“The Cabin in the Woods” — Richard Laymon (2002)
I was never much for H.P. Lovecraft’s actual stories, though I certainly appreciated his literary and pulp cultural importance. What he inspired though, through generations of writers and filmmakers, artists and game designers, is unquestionably entertaining, and often scary as hell — when it isn’t super cuddly.
Such was “The Children of Cthulhu,” a book that literally fell into my lap one day at work (after an editor tossed it there) and was quickly devoured over the next few nights. A collection of short stories inspired by Lovecraft’s mythos, it’s a killer read, especially “The Cabin in the Woods” by Richard Laymon, which is full of Lovecraftian dread and unexplained horror. (While it had nothing to do with recent movie of the same name, its monsters would have fit right in with Joss Whedon’s send-up of the horror genre.)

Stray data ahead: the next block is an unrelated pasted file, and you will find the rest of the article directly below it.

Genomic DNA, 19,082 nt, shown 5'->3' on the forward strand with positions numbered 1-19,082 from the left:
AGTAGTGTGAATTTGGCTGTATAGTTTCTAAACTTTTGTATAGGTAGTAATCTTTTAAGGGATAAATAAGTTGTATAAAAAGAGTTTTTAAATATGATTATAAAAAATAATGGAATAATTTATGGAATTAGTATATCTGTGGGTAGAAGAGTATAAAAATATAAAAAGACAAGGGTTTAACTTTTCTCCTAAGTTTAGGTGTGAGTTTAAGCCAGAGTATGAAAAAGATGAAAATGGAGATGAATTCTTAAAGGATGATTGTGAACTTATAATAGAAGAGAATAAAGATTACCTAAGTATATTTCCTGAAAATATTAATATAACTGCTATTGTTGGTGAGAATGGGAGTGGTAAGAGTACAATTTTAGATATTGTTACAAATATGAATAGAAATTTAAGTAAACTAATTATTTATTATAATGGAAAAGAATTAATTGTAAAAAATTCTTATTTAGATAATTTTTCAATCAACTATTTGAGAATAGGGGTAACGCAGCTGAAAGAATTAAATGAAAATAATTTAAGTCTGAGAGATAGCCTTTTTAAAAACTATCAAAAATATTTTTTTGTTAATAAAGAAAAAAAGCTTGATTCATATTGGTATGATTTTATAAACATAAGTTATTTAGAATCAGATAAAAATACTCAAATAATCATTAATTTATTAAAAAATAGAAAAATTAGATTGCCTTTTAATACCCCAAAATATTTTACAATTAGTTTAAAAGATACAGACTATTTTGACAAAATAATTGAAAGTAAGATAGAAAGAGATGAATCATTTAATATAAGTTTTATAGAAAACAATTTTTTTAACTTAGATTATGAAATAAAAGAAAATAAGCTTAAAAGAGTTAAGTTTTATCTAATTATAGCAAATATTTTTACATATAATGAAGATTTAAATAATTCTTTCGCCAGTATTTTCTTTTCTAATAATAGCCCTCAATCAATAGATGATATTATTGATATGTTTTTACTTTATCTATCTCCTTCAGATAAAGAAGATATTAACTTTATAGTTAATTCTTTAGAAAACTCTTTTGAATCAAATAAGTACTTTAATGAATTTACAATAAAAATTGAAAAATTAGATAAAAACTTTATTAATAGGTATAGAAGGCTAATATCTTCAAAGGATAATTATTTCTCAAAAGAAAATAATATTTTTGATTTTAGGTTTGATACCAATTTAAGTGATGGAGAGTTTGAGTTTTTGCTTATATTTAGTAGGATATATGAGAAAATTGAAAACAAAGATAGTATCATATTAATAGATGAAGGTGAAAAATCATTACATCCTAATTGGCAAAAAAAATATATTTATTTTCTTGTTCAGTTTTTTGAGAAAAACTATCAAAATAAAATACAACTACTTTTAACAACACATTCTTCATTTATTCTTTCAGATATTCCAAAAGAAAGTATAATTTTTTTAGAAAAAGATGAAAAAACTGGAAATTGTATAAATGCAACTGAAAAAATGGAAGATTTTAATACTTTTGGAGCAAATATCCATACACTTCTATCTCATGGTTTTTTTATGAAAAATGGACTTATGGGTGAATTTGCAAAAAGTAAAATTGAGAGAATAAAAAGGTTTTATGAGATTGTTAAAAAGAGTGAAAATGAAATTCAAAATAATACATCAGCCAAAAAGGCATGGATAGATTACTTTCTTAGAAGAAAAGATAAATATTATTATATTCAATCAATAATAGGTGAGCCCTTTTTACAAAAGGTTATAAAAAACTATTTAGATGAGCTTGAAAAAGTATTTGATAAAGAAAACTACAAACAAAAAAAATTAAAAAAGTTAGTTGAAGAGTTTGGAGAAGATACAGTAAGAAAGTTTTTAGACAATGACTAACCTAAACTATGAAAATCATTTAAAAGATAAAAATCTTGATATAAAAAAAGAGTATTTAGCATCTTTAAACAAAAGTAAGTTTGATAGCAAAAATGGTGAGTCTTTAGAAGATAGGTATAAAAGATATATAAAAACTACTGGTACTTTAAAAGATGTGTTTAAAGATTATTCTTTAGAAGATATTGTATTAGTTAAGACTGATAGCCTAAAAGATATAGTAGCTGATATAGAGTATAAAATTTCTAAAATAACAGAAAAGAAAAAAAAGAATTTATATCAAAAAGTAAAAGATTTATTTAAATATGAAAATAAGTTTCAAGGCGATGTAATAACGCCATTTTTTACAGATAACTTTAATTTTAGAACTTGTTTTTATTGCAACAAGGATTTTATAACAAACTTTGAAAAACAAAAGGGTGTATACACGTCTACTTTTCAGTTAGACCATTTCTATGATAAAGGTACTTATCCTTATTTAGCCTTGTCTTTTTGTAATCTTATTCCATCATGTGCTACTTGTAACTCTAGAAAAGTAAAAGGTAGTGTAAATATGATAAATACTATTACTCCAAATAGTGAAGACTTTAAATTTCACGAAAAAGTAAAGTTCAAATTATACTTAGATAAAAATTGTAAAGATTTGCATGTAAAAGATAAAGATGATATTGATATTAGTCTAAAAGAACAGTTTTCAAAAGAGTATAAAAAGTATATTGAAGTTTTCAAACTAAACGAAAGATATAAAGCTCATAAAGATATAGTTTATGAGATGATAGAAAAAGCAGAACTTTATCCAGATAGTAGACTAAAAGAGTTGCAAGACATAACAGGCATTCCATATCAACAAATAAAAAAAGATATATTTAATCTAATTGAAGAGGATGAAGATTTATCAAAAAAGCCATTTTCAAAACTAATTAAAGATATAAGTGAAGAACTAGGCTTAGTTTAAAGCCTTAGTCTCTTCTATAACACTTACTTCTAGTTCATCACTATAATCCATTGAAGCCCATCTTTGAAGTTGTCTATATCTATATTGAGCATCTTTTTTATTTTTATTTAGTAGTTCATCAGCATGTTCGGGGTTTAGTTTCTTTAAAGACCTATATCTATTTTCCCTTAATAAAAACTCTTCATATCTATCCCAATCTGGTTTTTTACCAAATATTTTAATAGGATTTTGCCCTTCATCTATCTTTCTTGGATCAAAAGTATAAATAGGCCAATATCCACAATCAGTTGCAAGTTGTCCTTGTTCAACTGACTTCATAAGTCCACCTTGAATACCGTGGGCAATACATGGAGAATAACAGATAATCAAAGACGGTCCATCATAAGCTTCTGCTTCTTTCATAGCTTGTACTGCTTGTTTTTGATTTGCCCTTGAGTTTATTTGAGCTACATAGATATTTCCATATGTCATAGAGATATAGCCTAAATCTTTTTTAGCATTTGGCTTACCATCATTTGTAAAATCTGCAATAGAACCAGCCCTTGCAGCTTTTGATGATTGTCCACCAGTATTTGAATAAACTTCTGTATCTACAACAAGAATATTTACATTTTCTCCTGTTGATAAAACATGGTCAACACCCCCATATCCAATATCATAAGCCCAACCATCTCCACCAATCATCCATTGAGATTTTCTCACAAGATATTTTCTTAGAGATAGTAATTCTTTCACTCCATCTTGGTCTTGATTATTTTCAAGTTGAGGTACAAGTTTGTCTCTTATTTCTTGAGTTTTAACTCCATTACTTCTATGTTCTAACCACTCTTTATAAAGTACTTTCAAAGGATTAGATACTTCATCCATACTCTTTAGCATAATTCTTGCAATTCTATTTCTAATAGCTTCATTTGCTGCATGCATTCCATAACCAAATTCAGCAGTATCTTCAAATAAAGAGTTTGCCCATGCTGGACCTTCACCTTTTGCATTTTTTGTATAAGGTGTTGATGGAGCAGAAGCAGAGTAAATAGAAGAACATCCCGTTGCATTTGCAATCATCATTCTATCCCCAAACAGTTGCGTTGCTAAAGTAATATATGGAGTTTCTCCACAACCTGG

In an homage to Lovecraft, Laymon crafts a story set in the 1920s, as a young married couple and a brother-in-law who fancies himself cut in the manly Hemingway mold head off to a remote hunting cabin with a mysterious pedigree — and several headless bodies. Needless to say, their weekend doesn’t go as planned.
Tragically, Richard Laymon actually died shortly before this collection came out, marking “Cabin” as one of the last things he wrote.